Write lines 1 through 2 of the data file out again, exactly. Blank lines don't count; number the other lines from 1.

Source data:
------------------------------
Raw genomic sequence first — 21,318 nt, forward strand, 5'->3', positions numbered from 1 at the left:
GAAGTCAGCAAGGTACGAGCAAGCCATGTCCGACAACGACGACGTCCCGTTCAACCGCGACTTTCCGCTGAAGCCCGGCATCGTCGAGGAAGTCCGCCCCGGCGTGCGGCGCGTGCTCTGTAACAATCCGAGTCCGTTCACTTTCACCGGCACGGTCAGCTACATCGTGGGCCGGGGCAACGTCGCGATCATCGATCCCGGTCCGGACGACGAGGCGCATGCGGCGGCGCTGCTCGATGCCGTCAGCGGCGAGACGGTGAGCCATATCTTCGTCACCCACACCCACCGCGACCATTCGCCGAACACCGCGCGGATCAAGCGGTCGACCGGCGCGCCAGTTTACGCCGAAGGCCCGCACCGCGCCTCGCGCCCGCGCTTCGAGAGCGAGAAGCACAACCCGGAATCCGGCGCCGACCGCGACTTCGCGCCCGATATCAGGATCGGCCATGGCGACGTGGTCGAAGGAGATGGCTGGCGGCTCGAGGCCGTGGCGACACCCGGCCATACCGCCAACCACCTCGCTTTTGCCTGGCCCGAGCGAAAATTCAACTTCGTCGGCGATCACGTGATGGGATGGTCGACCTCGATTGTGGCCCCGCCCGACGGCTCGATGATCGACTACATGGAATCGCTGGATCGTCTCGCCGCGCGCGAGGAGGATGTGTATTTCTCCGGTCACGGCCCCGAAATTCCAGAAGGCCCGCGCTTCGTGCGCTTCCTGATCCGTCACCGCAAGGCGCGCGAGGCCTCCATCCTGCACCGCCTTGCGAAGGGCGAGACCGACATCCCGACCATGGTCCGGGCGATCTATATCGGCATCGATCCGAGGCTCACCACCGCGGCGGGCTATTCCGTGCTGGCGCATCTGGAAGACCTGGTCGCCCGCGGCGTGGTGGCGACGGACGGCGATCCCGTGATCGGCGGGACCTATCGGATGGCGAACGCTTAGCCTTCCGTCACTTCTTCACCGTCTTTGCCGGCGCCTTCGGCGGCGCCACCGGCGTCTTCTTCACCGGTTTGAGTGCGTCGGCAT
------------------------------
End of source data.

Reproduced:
Raw genomic sequence first — 21,318 nt, forward strand, 5'->3', positions numbered from 1 at the left:
GAAGTCAGCAAGGTACGAGCAAGCCATGTCCGACAACGACGACGTCCCGTTCAACCGCGACTTTCCGCTGAAGCCCGGCATCGTCGAGGAAGTCCGCCCCGGCGTGCGGCGCGTGCTCTGTAACAATCCGAGTCCGTTCACTTTCACCGGCACGGTCAGCTACATCGTGGGCCGGGGCAACGTCGCGATCATCGATCCCGGTCCGGACGACGAGGCGCATGCGGCGGCGCTGCTCGATGCCGTCAGCGGCGAGACGGTGAGCCATATCTTCGTCACCCACACCCACCGCGACCATTCGCCGAACACCGCGCGGATCAAGCGGTCGACCGGCGCGCCAGTTTACGCCGAAGGCCCGCACCGCGCCTCGCGCCCGCGCTTCGAGAGCGAGAAGCACAACCCGGAATCCGGCGCCGACCGCGACTTCGCGCCCGATATCAGGATCGGCCATGGCGACGTGGTCGAAGGAGATGGCTGGCGGCTCGAGGCCGTGGCGACACCCGGCCATACCGCCAACCACCTCGCTTTTGCCTGGCCCGAGCGAAAATTCAACTTCGTCGGCGATCACGTGATGGGATGGTCGACCTCGATTGTGGCCCCGCCCGACGGCTCGATGATCGACTACATGGAATCGCTGGATCGTCTCGCCGCGCGCGAGGAGGATGTGTATTTCTCCGGTCACGGCCCCGAAATTCCAGAAGGCCCGCGCTTCGTGCGCTTCCTGATCCGTCACCGCAAGGCGCGCGAGGCCTCCATCCTGCACCGCCTTGCGAAGGGCGAGACCGACATCCCGACCATGGTCCGGGCGATCTATATCGGCATCGATCCGAGGCTCACCACCGCGGCGGGCTATTCCGTGCTGGCGCATCTGGAAGACCTGGTCGCCCGCGGCGTGGTGGCGACGGACGGCGATCCCGTGATCGGCGGGACCTATCGGATGGCGAACGCTTAGCCTTCCGTCACTTCTTCACCGTCTTTGCCGGCGCCTTCGGCGGCGCCACCGGCGTCTTCTTCACCGGTTTGAGTGCGTCGGCAT